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It is touted by the media that space is becoming more dangerous and risky due to an increase in space debris. Why haven't more craft been hit by the debris? I presume that it is not at a critical level yet. Do the space agencies have avoidance techniques or are the strikes not reported/not critical?

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@gerrit Does that mean that we are just fortunate that a catastrophic failure hasn't occurred? I presume that there is a critical amount of debris after which it becomes too risky to fly. –  Marmstrong Jun 25 at 14:19
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I think so, but I'll leave the answer to someone who actually knows. –  gerrit Jun 25 at 14:22
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Suppose I told you that "Diet Dr Pepper tastes better". You would be quite right to ask me "better than what?" You say that you want to know why more events have not occurred -- more than what? The question would be more clear if you said how many events you expected, what logic you based that expectation on, and then compared that to the number of events observed. With that information we could tell you why your expectations are out of line with reality. –  Eric Lippert Jun 25 at 20:26
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Space debris creates a protective shield against invading aliens! I don't remember who said it, but that's positive thinking. –  LocalFluff Jun 26 at 13:58

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up vote 35 down vote accepted

They are hit all the time. It just hasn't been critical. So far. Looking at the outside portion of the Hubble WFPC2 camera after it was returned, I saw a huge number of large and small pits in the paint and underlying aluminum from debris hits. Below is an image of that surface after all of those sites were cored out for analysis. Note that the cores are much larger than the size of the damaged areas, but it at least gives you an idea of the number of hits. It was on orbit for 15 years.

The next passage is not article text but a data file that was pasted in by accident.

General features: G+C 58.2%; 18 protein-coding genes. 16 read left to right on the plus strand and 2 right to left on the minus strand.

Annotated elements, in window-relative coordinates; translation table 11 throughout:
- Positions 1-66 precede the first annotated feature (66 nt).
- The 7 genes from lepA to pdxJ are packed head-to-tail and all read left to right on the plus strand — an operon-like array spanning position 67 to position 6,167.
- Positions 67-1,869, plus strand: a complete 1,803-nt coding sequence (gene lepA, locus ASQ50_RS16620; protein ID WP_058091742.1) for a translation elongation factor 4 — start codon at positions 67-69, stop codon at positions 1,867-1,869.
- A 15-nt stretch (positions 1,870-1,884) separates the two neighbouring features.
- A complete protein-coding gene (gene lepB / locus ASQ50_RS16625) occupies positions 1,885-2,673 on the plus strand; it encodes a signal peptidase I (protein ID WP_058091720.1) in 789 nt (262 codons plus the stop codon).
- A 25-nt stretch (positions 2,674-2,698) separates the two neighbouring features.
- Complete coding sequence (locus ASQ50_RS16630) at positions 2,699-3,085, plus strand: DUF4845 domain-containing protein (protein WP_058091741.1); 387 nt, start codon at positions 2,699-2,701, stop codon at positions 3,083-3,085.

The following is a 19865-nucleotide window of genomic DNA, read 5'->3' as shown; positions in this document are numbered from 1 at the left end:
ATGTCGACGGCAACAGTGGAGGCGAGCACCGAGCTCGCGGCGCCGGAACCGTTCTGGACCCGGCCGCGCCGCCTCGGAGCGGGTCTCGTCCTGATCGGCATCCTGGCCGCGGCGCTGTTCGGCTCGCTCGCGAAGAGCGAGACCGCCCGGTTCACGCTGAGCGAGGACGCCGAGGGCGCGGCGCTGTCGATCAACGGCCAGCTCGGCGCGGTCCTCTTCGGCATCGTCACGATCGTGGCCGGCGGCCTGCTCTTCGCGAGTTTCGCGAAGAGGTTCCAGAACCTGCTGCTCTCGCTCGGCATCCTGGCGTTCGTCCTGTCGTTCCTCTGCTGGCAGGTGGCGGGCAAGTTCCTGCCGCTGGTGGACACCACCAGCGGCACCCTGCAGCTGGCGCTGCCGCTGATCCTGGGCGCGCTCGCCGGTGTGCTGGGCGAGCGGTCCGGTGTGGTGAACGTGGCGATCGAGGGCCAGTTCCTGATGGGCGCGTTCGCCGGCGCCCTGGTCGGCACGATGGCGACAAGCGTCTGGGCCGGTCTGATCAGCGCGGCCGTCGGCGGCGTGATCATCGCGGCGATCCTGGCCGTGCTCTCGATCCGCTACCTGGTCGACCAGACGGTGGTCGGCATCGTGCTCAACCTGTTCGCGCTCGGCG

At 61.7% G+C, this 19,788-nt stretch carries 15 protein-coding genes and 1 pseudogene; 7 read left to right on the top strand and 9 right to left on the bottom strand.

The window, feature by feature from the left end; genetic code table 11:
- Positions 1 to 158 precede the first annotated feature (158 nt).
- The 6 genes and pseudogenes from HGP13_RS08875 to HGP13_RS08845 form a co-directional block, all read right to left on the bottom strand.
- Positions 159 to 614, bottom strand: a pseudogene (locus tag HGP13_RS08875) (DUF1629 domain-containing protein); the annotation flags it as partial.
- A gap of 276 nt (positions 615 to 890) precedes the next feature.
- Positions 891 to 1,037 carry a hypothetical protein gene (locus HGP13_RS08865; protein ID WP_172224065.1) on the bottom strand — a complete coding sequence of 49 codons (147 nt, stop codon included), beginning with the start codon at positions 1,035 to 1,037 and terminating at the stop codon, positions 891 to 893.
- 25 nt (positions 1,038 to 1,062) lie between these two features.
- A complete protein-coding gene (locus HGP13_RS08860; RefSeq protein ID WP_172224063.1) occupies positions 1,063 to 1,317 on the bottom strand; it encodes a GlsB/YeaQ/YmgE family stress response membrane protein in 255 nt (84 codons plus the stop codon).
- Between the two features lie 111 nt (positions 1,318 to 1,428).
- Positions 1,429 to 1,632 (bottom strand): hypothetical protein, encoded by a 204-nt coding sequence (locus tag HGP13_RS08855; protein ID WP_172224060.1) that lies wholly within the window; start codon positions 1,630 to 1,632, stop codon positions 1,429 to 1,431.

WFPC2 after coring

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Would they have any idea how many of those were made by man made debris? –  Marmstrong Jun 25 at 22:46
    
I have no idea, but I'm sure that's one of the things they're trying to figure out with those cores. My guess would be most or nearly all of them. –  Mark Adler Jun 25 at 23:33

The size of the various things that can collide are 'small' relative to the amount of 'space' available.

Increase the surface area, increase the risk of collisions. A tether experiment on the shuttle, that was 12 miles long, tore, possibly due to a collision back in 1996.

The solar wings of the space station have recorded minor debris hits I think.

The shuttle windows have shown debris hits over the year, but very small ones that did not break through.

As gerrit comments, space is really big. Satellites, in general are very small in comparison. The odds of two tiny things hitting each other in huge spaces is fairly low but not impossible. Thus the low number of hits.

Alas, increase the number of objects, size of objects, and the probability goes up.